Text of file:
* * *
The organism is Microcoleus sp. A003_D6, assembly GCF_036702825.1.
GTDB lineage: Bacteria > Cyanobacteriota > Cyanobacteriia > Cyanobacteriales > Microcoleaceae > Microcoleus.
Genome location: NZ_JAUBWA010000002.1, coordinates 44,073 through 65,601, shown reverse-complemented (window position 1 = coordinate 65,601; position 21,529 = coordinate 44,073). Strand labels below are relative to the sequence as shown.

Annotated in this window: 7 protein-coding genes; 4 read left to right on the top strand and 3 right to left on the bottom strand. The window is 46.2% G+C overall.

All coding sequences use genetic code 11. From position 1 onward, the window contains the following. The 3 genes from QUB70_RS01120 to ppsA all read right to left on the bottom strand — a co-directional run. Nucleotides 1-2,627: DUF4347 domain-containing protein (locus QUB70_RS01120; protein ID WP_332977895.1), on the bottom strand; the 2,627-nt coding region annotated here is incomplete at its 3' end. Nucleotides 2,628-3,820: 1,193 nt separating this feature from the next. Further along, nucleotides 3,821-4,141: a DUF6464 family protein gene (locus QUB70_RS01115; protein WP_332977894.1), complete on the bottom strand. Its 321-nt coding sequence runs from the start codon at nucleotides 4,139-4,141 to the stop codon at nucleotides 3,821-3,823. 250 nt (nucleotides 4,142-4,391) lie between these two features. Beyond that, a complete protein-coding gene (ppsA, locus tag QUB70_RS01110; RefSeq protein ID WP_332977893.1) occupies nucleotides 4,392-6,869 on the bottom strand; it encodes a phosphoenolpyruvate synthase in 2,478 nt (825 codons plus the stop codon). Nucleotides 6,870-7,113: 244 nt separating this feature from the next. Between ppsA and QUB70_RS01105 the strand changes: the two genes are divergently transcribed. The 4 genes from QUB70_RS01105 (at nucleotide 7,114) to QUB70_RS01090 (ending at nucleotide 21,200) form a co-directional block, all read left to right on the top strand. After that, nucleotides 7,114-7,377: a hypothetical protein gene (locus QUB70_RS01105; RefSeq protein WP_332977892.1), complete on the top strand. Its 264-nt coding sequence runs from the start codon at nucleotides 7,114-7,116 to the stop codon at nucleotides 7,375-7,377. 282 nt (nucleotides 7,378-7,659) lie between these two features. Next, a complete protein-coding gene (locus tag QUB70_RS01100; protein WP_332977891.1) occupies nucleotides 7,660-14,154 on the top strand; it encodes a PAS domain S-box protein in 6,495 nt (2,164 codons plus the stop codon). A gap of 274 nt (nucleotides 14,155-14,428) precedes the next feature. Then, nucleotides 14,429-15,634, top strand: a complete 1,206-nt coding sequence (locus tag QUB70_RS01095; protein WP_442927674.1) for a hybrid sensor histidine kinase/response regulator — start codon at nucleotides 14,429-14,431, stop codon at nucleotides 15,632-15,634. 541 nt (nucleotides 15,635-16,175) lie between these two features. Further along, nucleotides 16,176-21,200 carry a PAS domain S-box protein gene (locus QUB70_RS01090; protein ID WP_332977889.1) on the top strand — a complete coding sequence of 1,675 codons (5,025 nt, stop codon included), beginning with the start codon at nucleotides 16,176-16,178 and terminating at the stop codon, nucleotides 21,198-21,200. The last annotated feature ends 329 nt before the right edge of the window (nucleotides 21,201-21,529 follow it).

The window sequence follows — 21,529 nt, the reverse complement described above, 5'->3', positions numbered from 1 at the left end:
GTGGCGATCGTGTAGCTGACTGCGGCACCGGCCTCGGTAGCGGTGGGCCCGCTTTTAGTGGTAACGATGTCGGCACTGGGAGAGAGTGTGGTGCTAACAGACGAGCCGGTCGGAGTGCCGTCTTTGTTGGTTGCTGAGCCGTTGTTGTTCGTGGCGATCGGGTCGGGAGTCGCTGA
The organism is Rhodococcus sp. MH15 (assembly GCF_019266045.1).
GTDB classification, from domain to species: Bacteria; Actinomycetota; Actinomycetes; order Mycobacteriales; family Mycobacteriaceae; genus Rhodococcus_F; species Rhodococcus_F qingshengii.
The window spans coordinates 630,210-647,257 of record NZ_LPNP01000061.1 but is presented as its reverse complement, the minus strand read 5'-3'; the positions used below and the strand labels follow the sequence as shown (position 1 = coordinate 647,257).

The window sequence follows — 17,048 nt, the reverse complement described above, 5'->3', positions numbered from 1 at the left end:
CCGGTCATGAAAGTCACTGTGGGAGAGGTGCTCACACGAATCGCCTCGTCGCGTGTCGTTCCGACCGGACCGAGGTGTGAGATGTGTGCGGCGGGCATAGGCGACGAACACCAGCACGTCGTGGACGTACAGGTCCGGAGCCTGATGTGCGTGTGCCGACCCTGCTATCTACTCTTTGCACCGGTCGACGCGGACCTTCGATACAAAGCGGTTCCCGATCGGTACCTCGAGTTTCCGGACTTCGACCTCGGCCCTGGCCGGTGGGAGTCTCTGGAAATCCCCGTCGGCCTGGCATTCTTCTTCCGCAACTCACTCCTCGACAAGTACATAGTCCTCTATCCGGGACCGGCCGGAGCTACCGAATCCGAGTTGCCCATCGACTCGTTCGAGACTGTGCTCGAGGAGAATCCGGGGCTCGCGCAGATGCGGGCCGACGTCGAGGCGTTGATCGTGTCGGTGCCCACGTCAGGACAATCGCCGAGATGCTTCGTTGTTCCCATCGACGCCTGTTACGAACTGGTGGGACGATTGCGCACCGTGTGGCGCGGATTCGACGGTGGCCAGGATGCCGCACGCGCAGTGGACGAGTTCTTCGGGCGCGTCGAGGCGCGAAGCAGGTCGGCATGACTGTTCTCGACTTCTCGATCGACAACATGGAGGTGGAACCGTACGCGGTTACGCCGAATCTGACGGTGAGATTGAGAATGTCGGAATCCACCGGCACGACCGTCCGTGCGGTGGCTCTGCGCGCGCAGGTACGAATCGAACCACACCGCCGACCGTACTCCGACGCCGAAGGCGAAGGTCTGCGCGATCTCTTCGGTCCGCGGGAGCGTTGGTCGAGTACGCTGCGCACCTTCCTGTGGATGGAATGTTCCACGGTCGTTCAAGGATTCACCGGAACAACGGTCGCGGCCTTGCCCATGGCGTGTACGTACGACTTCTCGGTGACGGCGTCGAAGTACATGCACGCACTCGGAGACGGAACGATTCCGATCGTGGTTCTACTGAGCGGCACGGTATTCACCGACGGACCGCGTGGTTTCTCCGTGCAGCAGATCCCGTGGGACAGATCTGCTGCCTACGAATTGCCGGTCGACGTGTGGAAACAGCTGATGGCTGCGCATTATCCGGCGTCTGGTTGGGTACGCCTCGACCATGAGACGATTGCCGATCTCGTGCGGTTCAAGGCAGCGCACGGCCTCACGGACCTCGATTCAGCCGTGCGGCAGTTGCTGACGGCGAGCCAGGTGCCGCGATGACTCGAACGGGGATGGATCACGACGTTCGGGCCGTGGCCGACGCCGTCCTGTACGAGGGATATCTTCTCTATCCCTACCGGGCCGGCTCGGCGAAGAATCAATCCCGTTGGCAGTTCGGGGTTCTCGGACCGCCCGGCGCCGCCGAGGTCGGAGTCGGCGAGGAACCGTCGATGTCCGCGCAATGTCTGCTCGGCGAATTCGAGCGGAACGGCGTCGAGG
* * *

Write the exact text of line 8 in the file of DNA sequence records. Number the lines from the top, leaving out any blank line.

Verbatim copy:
The organism is Rhodococcus sp. MH15 (assembly GCF_019266045.1).